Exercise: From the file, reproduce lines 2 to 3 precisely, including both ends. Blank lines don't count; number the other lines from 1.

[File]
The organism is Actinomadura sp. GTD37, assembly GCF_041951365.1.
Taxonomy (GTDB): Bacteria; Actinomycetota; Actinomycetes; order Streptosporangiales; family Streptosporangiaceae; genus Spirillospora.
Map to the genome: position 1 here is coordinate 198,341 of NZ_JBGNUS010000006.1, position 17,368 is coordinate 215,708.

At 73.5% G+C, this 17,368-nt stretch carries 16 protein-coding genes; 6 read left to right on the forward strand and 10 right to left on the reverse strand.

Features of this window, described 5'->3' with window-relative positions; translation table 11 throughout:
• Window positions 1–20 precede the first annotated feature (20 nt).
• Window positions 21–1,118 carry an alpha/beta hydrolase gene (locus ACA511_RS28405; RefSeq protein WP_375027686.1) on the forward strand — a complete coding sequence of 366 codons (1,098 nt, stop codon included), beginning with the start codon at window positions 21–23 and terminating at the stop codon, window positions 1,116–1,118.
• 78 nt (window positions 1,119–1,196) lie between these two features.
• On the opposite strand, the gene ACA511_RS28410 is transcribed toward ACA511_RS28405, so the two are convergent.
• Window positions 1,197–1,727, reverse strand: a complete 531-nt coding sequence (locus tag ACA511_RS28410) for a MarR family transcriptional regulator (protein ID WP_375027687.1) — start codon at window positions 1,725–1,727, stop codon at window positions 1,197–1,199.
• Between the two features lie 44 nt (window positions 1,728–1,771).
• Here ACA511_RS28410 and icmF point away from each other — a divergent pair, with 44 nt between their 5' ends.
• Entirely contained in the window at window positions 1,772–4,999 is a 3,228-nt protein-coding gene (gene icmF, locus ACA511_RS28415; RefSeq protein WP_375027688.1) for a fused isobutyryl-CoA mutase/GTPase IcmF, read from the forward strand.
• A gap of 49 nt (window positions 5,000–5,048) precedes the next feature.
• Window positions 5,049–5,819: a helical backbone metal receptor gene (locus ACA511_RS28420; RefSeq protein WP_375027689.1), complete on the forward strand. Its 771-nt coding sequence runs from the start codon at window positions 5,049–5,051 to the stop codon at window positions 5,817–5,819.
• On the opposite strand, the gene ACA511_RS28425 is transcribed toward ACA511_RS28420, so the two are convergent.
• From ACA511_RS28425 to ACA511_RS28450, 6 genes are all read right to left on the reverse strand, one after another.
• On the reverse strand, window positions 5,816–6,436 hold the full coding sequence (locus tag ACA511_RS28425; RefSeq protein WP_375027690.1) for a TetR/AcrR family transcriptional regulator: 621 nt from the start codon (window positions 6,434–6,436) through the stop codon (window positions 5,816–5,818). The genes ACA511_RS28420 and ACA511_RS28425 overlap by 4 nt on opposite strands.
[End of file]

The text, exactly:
Taxonomy (GTDB): Bacteria; Actinomycetota; Actinomycetes; order Streptosporangiales; family Streptosporangiaceae; genus Spirillospora.
Map to the genome: position 1 here is coordinate 198,341 of NZ_JBGNUS010000006.1, position 17,368 is coordinate 215,708.